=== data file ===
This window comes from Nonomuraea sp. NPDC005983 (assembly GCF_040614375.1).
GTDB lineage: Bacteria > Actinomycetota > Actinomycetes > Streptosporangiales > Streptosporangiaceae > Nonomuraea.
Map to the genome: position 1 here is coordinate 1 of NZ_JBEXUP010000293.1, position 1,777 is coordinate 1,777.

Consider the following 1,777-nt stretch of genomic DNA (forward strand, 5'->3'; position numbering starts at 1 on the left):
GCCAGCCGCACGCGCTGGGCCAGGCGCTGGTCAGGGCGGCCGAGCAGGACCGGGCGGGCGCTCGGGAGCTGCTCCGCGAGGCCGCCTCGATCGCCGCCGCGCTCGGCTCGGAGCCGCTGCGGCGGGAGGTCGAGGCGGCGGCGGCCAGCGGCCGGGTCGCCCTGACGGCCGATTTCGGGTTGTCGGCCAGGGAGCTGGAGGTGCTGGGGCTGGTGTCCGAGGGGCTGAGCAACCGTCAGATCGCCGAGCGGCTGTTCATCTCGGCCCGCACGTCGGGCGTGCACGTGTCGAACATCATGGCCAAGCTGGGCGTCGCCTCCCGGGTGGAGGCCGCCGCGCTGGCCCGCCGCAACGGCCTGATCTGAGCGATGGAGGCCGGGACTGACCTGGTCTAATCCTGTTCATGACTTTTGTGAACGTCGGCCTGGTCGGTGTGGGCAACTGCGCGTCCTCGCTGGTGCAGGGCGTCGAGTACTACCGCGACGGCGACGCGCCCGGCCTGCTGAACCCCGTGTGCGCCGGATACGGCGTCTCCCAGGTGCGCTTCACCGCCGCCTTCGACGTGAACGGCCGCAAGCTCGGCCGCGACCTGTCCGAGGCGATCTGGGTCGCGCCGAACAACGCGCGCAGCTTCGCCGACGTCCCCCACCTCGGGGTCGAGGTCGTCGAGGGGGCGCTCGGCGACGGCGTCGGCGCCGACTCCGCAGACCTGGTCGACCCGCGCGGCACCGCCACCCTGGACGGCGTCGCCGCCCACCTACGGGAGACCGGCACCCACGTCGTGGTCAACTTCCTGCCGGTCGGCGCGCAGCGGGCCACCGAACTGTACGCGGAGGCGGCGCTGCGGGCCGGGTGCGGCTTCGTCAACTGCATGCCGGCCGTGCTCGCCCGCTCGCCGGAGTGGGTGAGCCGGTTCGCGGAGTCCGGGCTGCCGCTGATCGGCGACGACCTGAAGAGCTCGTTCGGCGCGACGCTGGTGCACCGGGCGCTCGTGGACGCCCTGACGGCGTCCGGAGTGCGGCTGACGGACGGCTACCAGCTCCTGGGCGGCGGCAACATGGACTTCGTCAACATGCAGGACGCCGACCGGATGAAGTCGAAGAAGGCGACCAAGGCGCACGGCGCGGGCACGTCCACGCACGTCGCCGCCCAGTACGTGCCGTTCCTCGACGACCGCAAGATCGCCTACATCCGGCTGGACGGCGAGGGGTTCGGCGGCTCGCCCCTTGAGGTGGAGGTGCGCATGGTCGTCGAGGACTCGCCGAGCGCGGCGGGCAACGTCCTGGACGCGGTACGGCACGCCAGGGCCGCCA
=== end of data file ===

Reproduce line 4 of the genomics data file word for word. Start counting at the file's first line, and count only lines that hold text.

Consider the following 1,777-nt stretch of genomic DNA (forward strand, 5'->3'; position numbering starts at 1 on the left):